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Review article
peer-reviewed

Finding a Better Solution for Asthma Control in Children



Abstract

Asthma is a chronic respiratory condition that is very common among children. With proper management and follow-ups, this condition can be easily controlled in a child. However, there are several factors that are negatively influencing a proper care of asthmatic children throughout the world. In this mini-review, the roles of the parents, the schools and the child himself were analyzed and several possible solutions to improve those hurdles were discussed.

Introduction & Background

Asthma is a chronic respiratory condition with a genetic as well as environment predisposition that is characterized by chronic inflammation leading to reversible airflow obstruction and hyper-responsiveness [1-3]. The incidence of asthma in the pediatric population varies geographically and has been reported as 5.3% in India [4], 15.8% in Pakistan [5], 22.0% in the Dominican Republic [6], and 33.1% in Peru [7]. Asthma can affect the development of a child both at home and at school. It is thus vital to properly manage the condition in children. In this mini-review, we briefly evaluated possible changes by the parents, the schools, and the children, that can be brought about to tackle the different hurdles.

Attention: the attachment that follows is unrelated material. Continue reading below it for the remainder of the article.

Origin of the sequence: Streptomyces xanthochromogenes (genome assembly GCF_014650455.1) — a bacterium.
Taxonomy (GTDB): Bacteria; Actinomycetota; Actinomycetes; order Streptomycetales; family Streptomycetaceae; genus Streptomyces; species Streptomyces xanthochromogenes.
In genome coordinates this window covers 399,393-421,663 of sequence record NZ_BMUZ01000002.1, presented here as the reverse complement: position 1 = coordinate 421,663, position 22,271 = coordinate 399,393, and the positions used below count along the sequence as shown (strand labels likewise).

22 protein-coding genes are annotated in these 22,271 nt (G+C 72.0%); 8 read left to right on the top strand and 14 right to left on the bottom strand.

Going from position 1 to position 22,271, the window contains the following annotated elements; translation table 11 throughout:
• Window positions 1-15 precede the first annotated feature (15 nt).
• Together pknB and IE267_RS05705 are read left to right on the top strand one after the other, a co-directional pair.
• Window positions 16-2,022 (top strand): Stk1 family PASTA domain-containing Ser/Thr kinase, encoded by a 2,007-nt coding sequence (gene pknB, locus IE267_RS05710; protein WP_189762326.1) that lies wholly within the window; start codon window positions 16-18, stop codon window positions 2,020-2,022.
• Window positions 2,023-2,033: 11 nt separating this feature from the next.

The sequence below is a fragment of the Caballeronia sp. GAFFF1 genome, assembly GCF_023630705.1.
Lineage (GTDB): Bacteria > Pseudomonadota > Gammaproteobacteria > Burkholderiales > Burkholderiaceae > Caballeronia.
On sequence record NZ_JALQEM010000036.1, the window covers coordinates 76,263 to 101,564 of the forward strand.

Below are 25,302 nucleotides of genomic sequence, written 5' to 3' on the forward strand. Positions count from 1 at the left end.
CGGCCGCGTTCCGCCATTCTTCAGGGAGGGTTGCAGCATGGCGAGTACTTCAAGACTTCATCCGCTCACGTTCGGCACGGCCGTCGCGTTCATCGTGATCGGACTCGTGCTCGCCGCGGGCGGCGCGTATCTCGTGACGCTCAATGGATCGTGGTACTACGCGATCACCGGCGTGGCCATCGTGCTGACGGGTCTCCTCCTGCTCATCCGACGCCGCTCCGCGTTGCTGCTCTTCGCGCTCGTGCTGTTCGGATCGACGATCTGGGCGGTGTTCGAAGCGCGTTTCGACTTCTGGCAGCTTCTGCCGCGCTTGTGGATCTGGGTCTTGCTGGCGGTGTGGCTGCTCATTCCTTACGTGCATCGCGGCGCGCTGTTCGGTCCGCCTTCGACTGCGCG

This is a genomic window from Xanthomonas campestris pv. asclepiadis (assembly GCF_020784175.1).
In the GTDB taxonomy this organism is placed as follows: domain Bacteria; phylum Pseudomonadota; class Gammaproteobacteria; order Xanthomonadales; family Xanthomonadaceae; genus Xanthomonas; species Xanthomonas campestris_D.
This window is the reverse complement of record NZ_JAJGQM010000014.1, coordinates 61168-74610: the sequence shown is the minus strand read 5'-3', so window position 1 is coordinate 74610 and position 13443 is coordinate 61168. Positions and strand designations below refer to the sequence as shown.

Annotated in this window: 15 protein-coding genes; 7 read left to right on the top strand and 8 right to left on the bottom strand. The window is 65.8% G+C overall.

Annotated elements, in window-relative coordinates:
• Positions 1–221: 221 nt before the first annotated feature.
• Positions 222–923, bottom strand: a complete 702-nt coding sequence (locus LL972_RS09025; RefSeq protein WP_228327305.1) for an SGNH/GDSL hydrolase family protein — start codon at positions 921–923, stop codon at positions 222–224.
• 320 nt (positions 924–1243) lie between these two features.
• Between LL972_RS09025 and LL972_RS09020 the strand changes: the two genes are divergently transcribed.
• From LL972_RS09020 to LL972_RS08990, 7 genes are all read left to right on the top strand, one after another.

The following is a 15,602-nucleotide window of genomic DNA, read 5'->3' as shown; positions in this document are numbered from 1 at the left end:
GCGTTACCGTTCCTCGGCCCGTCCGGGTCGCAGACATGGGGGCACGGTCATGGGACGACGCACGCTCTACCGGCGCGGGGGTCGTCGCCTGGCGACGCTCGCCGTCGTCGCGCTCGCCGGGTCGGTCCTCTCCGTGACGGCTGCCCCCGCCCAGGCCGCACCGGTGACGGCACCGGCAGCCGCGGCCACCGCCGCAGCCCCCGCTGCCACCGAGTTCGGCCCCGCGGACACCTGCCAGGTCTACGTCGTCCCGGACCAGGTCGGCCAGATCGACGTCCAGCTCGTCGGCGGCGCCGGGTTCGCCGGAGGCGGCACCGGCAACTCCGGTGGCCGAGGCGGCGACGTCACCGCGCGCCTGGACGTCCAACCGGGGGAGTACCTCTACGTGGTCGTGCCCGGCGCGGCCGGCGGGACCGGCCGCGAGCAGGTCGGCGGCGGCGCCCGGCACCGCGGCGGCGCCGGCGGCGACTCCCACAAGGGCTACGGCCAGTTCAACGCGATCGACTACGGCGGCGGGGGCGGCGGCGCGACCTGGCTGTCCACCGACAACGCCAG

Review

The role of parents

There are many hurdles for an adequate control of asthma in many underdeveloped and developing countries. The low educational background of the majority of parents in developing countries can prevent them from properly identifying the symptoms of asthma early on. It is thus vital to encourage some form of educational campaigns that are easily understood. The stigmatization of asthma in children should also be removed [8]. Parents should be able to understand that asthma is a condition that can be easily managed with correct changes in lifestyle and treatment. The fear of an early use of corticosteroids in a child by parents should be addressed by the physicians [9]. As religion is a major influencing factor in less developed countries, many religious leaders can also help in such campaigns [10].